How can HR implement this strategy in order to benefit their business?
By Marta Chmielowicz
“Agile” has long been a business buzzword, but the COVID-19 crisis has accelerated its adoption across the HR function. The uncertain and ever-changing nature of the pandemic has forced HR leaders to transform their business priorities, talent management practices, and technology tools in the blink of an eye.
In fact, Gartner’s recent The Agile HR Function Survey indicates that 63% of respondents are now using some variation of agile methods and principles within their HR department, and most organizations are shifting to agile as a way to improve their business outcomes.
However, there is lingering uncertainty in how agile can apply to the needs of HR. Seventy-eight percent of HR leaders do not have a defined strategy in place to guide their agile approach.
How can HR implement agile in the best way to benefit their business? Gartner recommends three best practices.
1. Allow HR professionals to focus on strategy. HR departments often get bogged down in organizational silos, poor data visibility across the organization, and lack of technology that can standardize routine processes. As a result, HR leaders waste valuable time that can be better spent making connections and driving strategy.
This is confirmed in the research: A 2019 Gartner HR Structure survey showed that less than 40% of HR leaders believe their function separates transactional and strategic tasks appropriately.
To truly be agile, these professionals need to be given tools that can automate transactional tasks and free their time to focus on high-impact organizational problems. Talent platforms that aggregate employee data from across the organization and artificial intelligence-driven tools that enable the talent acquisition process can be a good first step.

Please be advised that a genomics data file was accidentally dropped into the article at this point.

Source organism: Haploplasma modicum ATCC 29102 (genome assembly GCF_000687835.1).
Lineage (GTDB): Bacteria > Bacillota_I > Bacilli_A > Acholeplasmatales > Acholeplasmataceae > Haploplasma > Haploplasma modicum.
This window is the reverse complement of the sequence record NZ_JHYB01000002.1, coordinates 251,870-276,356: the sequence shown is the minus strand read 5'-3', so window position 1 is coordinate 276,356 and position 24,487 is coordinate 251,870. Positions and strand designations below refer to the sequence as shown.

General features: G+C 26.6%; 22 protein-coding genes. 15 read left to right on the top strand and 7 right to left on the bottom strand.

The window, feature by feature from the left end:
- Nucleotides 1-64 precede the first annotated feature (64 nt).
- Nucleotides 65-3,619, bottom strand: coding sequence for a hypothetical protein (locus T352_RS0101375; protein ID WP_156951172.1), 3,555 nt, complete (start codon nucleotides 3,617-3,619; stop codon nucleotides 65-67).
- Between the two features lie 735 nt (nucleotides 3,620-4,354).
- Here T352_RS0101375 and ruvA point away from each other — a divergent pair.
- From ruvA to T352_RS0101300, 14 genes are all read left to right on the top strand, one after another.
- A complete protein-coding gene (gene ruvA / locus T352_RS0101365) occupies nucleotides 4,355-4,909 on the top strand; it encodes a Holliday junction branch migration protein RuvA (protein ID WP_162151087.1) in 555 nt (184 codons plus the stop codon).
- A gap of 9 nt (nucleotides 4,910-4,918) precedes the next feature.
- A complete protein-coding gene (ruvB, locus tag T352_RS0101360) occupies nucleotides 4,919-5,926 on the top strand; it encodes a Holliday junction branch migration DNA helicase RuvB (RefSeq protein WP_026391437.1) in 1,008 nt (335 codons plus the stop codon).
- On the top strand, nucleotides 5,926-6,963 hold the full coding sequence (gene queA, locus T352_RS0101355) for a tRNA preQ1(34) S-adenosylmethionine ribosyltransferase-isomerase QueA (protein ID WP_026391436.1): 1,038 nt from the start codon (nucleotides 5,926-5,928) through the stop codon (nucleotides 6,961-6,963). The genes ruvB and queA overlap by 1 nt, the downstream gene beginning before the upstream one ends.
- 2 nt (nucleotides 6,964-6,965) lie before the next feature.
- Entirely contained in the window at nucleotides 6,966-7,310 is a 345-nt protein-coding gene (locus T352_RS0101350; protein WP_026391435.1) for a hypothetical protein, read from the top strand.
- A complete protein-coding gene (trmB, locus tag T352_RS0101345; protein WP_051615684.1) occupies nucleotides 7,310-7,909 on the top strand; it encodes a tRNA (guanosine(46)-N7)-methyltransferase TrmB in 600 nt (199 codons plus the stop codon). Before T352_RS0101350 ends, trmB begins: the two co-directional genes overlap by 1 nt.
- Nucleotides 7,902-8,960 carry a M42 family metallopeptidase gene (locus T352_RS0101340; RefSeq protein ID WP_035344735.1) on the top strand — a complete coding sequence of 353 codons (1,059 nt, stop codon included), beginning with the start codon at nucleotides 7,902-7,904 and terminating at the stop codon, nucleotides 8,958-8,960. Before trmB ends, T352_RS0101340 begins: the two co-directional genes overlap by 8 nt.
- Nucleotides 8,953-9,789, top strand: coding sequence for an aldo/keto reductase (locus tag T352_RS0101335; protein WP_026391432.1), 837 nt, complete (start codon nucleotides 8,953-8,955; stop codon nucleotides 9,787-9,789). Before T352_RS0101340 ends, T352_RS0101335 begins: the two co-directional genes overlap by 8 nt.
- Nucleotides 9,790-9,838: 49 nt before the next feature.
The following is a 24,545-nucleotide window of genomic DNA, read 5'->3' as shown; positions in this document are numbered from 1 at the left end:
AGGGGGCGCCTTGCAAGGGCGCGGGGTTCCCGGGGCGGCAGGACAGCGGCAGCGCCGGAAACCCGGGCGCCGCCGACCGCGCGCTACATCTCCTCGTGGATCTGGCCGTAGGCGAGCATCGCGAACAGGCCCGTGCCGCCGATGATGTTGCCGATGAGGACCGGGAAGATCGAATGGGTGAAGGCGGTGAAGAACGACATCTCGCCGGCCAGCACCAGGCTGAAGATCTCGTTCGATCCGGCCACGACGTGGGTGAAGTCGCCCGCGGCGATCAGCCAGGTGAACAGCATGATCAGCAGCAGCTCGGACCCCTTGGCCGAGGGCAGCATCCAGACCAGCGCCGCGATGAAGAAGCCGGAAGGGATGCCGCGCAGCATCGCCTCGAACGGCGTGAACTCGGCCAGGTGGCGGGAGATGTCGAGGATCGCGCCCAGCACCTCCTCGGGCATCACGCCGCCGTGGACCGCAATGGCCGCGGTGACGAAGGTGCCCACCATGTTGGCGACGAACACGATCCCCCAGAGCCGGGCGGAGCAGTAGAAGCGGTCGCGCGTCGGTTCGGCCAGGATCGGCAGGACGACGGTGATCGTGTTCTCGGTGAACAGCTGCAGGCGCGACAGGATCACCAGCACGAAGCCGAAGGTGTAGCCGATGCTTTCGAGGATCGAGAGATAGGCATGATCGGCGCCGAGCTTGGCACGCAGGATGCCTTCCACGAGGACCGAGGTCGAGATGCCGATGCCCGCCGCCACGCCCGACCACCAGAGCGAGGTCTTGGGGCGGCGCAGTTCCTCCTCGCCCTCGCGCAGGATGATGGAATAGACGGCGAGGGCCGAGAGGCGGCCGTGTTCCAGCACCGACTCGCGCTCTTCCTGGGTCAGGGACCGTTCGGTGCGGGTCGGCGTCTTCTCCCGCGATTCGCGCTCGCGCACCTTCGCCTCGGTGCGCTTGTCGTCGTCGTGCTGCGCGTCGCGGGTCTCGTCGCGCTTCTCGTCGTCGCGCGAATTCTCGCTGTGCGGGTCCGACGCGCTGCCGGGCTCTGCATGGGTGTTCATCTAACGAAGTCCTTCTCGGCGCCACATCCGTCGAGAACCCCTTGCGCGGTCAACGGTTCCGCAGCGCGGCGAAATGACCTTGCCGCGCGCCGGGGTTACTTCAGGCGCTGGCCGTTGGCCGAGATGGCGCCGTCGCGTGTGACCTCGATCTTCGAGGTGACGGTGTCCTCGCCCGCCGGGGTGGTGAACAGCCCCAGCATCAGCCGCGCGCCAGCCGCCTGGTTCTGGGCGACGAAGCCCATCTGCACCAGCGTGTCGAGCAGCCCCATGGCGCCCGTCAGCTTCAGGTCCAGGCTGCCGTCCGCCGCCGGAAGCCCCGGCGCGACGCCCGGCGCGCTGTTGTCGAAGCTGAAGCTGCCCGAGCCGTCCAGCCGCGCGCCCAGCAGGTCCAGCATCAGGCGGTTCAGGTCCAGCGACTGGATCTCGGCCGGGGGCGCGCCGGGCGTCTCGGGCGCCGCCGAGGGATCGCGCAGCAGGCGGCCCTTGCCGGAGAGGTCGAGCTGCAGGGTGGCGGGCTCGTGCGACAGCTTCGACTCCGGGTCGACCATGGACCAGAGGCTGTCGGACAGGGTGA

2. Understand the needs of the business. Gartner research finds that only 29% of employees agree that HR understands their needs and expectations. While employee engagement surveys and entry and exit surveys are commonly used to gauge employee sentiment, HR leaders need to dive into the data even further if they want to understand how to have a strategic impact. Frequent and short pulse surveys, recognition data, and productivity metrics can all be leveraged to paint a fuller picture of employee engagement.
3. Maintain a flexible approach to planning. Like most business leaders, HR professionals set their key priorities at regularly scheduled strategic planning sessions. However, this can be a detriment at a time when circumstances and regulations are rapidly evolving.
According to Gartner’s 2020 Agile HR Function Survey, only one-third of HR leaders agree that projects are paused or stopped if they are no longer deemed strategic or valuable, and only 34% of HR leaders agree that resources are reallocated as needed to tackle priority work.
To succeed in the post-COVID world, HR leaders need to be quick on their feet, constantly reassessing their business priorities and the efficacy of their programs to ensure the highest-priority projects receive the greatest investment.